(First, the semi-colon work in this review is top notch. Second, I love that the movie is rated R and then had an “R-rated” director’s cut. I hope I can find that. For some reason I feel like not going to the absolute extreme of full-frontal Bruce Willis nudity would somehow be a failure. Also, BOMB ratings are really rare for us, so that’s a treat.)
(Wow. That is like a trailer I would cut up in my free time. It isn’t actually the real storyline (just as an example Scott Bakula is his therapist friend, not a patient) and the entire thing just looks crazy. Looks more like a standard thriller rather than an erotic thriller. Old school.)
Director(s) – Richard Rush – (Known For: The Stunt Man. BMT: Color of Night; Freebie and the Bean; Hells Angels on Wheels; Getting Straight. Notes: Nominated for Worst Director, Color of Night (1994). He walked away from filmmaking after Color of Night.)
Writer(s) – Billy Ray (story, screenplay) – (Known For: The Hunger Games; Captain Phillips; State of Play; Volcano; Breach; Hart’s War; Shattered Glass; Secret in Their Eyes. BMT: Flightplan; Color of Night; Suspect Zero. Notes: Nominated for Worst Screenplay, Color of Night (1994). Nominated for an Oscar for Captain Phillips. Married to Stacy Sherman who wrote the BMT film One for the Money starring Katherine Heigl.)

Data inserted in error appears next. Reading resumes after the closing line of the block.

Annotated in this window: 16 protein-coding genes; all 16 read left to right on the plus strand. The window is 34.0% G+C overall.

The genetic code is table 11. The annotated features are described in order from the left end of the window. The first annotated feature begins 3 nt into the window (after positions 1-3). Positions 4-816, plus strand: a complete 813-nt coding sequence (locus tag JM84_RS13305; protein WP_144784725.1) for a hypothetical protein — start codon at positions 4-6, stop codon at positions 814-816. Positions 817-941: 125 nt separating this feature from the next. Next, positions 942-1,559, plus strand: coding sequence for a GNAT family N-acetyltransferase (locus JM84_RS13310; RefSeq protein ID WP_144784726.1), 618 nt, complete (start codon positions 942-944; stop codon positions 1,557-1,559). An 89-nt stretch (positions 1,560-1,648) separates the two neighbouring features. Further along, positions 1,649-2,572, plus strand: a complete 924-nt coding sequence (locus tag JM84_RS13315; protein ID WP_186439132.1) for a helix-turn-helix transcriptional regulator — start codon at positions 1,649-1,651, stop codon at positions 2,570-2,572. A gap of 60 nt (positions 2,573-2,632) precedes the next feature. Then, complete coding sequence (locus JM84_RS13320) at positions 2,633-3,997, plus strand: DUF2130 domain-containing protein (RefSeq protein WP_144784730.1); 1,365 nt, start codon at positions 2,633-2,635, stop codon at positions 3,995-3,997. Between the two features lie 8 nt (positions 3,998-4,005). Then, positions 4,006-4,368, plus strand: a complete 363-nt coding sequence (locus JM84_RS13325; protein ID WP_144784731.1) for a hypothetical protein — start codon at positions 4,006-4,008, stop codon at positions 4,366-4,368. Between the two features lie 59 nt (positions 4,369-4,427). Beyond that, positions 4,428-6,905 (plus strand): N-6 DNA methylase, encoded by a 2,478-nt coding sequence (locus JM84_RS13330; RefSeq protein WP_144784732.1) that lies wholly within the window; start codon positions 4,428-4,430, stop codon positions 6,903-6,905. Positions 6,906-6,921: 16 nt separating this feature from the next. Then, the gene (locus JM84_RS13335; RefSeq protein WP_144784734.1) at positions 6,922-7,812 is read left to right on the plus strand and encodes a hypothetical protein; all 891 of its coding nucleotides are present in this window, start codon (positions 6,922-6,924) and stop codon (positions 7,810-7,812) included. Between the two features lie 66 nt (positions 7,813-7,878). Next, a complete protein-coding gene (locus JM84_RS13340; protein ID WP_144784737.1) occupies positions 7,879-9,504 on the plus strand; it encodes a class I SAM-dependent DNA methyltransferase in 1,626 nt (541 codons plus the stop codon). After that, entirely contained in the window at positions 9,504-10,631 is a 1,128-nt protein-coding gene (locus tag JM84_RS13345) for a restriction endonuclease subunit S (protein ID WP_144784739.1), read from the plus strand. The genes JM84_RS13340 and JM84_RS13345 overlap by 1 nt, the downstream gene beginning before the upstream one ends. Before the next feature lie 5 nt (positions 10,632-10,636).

Matthew Chapman (screenplay) – (Known For: Runaway Jury; Reaching for the Moon. BMT: Color of Night; The Ledge; What’s the Worst That Could Happen?; Consenting Adults. Notes: Nominated for Worst Screenplay, Color of Night (1994).)
Actors – Bruce Willis – (Known For: Sin City; Die Hard; Looper; The Sixth Sense; The Fifth Element; Pulp Fiction; Die Hard: With a Vengeance; Die Hard 2; Unbreakable; Twelve Monkeys (12 Monkeys), among many others. BMT: Armageddon; Surrogates; G.I. Joe: Retaliation; Hostage; Tears of the Sun; The Jackal; Cop Out; Mercury Rising; Hudson Hawk (Wri); Color of Night; A Good Day To Die Hard. Notes: Won for Worst Actor, Armageddon (1998), Mercury Rising (1998), The Siege (1998); Nominated for Worst Actor, Color of Night (1994), North (1994), Hudson Hawk (1991); Won for Worst Screenplay, Hudson Hawk (1991). I sometimes find it strange how prevalent he is to the world of bad movies, although no recognition by the Razzies for nearly 20 years now.)
Jane March – (BMT: Color of Night; Clash of the Titans; Tarzan and the Lost City; Dark Prince: The True Story of Dracula; Will; My Last Five Girlfriends; The Lover (L’amant); Notes: Nominated for Worst Actress, Color of Night (1994). This was her second film. She was around 20 at the time of filming, Bruce Willis was almost 40)